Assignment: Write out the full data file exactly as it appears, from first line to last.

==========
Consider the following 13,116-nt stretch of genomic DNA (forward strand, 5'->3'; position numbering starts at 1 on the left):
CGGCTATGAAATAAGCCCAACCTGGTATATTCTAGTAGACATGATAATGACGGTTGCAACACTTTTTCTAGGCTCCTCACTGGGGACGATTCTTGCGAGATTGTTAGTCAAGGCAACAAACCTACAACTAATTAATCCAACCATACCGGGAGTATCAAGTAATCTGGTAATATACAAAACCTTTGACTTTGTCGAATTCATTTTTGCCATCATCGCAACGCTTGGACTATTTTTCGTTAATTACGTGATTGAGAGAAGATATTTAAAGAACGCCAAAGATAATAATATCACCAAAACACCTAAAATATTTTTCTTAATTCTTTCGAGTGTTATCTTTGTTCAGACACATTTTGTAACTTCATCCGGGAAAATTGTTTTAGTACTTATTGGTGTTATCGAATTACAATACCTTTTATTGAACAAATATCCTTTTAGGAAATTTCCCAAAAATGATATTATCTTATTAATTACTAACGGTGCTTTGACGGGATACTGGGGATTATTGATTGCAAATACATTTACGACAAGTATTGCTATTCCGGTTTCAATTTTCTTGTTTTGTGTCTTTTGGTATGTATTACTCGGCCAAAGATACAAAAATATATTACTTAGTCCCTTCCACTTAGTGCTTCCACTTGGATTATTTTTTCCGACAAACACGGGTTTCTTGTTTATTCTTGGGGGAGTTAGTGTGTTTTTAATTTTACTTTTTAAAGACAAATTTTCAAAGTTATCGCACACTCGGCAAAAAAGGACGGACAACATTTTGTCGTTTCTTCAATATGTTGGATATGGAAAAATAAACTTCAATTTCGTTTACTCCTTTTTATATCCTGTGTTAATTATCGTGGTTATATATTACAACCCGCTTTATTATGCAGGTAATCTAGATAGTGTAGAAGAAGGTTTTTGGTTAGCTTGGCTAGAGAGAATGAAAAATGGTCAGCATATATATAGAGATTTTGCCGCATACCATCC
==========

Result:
Consider the following 13,116-nt stretch of genomic DNA (forward strand, 5'->3'; position numbering starts at 1 on the left):
CGGCTATGAAATAAGCCCAACCTGGTATATTCTAGTAGACATGATAATGACGGTTGCAACACTTTTTCTAGGCTCCTCACTGGGGACGATTCTTGCGAGATTGTTAGTCAAGGCAACAAACCTACAACTAATTAATCCAACCATACCGGGAGTATCAAGTAATCTGGTAATATACAAAACCTTTGACTTTGTCGAATTCATTTTTGCCATCATCGCAACGCTTGGACTATTTTTCGTTAATTACGTGATTGAGAGAAGATATTTAAAGAACGCCAAAGATAATAATATCACCAAAACACCTAAAATATTTTTCTTAATTCTTTCGAGTGTTATCTTTGTTCAGACACATTTTGTAACTTCATCCGGGAAAATTGTTTTAGTACTTATTGGTGTTATCGAATTACAATACCTTTTATTGAACAAATATCCTTTTAGGAAATTTCCCAAAAATGATATTATCTTATTAATTACTAACGGTGCTTTGACGGGATACTGGGGATTATTGATTGCAAATACATTTACGACAAGTATTGCTATTCCGGTTTCAATTTTCTTGTTTTGTGTCTTTTGGTATGTATTACTCGGCCAAAGATACAAAAATATATTACTTAGTCCCTTCCACTTAGTGCTTCCACTTGGATTATTTTTTCCGACAAACACGGGTTTCTTGTTTATTCTTGGGGGAGTTAGTGTGTTTTTAATTTTACTTTTTAAAGACAAATTTTCAAAGTTATCGCACACTCGGCAAAAAAGGACGGACAACATTTTGTCGTTTCTTCAATATGTTGGATATGGAAAAATAAACTTCAATTTCGTTTACTCCTTTTTATATCCTGTGTTAATTATCGTGGTTATATATTACAACCCGCTTTATTATGCAGGTAATCTAGATAGTGTAGAAGAAGGTTTTTGGTTAGCTTGGCTAGAGAGAATGAAAAATGGTCAGCATATATATAGAGATTTTGCCGCATACCATCC